Irish New York construction company executives in bid to overturn fraud convictions

Irish New York construction company executives in bid to overturn fraud convictions

AN IRISH brother and sister who could face 20 years in prison in the United States for a variety of fraud and embezzlement charges have filed a motion for acquittal or a new trial.

Last October brother and sister Donal and Helen O’Sullivan from Co Kerry were both found guilty of fraud and embezzlement following a three-week trial in New York. The siblings, along with a third man named Padraig Naughton, were found guilty on 11 counts of wire fraud, mail fraud, embezzlement from employee benefits funds, submission of false remittance reports to union benefits funds, and conspiracy to commit those crimes last week. 

Donal (60) is the owner and president of Navillus, one of New York's City’s largest construction firms, and his sister Helen a payroll administrator in the company. Naughton is the financial controller for the company.

The company was founded by the O’Sullivan family in the 1980s when they emigrated to the US.

Breon Peace, United States Attorney for the Eastern District of New York, said upon the verdict:

"Between 2011 and 2017, the defendants engaged in a scheme to avoid making these required contributions by placing some of Navillus’s workers on the payroll of another company (the 'Consulting Company.') The Consulting Company then issued weekly paychecks to those Navillus workers for work they did on Navillus construction jobs.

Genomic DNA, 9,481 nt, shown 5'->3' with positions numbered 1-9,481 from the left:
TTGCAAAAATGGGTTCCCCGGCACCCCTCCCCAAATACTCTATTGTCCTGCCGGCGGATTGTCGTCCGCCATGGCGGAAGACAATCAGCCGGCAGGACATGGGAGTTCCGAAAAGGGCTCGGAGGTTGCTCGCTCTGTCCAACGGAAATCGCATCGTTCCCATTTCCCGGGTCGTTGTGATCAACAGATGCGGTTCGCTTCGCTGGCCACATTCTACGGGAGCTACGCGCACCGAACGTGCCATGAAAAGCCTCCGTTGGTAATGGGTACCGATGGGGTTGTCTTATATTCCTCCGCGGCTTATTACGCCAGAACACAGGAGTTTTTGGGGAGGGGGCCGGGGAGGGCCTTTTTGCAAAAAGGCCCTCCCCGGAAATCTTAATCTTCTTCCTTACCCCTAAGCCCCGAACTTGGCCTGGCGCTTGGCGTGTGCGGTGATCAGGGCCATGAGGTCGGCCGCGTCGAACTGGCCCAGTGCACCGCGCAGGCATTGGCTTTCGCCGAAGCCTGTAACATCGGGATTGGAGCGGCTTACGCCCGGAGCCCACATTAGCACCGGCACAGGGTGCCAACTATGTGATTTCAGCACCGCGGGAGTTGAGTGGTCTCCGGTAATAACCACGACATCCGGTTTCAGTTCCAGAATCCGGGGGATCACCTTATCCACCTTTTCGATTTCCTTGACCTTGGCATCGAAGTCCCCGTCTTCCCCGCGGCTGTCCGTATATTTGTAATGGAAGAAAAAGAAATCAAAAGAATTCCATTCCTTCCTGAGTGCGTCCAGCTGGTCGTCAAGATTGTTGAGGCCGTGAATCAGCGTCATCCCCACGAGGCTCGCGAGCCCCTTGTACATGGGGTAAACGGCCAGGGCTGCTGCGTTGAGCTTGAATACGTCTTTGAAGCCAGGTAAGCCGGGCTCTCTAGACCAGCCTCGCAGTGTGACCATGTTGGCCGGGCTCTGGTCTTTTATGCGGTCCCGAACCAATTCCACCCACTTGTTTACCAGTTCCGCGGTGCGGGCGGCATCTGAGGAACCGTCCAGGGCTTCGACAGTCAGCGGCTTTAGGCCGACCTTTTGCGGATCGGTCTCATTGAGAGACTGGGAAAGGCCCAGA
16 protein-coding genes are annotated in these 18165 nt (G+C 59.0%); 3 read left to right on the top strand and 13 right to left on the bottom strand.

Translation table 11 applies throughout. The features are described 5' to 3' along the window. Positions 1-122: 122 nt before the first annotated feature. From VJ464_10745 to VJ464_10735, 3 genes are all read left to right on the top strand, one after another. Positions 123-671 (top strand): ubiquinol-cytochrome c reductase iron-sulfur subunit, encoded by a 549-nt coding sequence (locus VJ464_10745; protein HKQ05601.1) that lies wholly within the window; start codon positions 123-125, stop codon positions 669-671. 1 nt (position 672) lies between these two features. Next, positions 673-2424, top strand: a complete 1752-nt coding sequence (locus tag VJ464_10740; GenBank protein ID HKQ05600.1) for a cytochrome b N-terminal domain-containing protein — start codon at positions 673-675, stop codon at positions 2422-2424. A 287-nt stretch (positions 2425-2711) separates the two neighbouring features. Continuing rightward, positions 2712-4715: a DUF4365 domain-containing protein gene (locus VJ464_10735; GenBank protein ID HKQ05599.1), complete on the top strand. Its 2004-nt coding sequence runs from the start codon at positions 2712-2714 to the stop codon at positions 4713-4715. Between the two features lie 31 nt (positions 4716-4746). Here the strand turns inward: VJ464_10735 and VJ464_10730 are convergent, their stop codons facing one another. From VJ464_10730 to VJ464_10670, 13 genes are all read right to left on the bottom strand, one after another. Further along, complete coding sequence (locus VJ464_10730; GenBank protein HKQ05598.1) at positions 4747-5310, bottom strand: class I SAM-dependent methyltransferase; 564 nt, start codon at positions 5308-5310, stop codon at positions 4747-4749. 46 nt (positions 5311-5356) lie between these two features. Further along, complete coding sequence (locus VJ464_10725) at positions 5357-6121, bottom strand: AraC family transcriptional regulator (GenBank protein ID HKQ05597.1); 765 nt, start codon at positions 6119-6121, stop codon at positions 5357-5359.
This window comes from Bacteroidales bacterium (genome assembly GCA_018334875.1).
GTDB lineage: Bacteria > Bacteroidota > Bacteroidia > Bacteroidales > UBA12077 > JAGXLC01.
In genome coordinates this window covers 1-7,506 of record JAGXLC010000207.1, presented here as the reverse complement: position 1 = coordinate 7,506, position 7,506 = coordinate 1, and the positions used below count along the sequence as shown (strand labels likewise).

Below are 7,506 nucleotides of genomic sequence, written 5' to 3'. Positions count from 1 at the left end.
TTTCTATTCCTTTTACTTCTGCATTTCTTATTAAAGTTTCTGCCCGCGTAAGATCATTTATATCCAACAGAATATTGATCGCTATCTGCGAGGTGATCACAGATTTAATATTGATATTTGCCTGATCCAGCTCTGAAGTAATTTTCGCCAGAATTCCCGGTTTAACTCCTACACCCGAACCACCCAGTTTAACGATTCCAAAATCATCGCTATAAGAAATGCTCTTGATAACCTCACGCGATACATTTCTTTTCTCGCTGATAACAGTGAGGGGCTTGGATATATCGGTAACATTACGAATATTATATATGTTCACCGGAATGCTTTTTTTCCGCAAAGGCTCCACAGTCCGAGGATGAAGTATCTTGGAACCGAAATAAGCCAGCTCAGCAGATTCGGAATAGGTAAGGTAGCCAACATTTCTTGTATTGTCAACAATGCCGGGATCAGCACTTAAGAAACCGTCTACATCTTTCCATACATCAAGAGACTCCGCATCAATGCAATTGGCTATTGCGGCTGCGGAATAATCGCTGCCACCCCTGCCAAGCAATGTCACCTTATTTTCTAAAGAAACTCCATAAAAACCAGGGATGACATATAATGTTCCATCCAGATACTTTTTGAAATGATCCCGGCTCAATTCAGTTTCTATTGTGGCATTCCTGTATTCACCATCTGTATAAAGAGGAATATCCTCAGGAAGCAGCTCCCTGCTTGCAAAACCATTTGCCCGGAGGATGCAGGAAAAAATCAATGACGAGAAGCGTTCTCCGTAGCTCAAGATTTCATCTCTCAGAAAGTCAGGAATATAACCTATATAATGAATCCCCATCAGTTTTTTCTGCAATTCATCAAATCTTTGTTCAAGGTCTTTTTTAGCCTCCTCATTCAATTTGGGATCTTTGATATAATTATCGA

"To conceal the scheme from benefits fund auditors, the defendants caused the Consulting Company to issue fraudulent invoices to disguise the fact that the funds Navillus had issued to the Consulting Firm were made to reimburse the Consulting Company for the wages the Consulting Company had paid to Navillus workers."

In a New York court both of the O’Sullivan’s and Mr Naughton have lodged motions to have their seeking either a judgement of acquittal or a new trial.

In Mr O’Sullivan’s motion it is argued that there was a "fundamental evidentiary gap" during his trial in that it there was an absence of evidence to prove he was aware of the fraud or that he had any criminal intent.

The US Government has filed a counter motion calling for the O’Sullivan’s and Mr Naughton’s motions to be denied.

Oral arguments have been heard and a judge is due to rule on the motions in the coming days at which point a sentencing date may be set.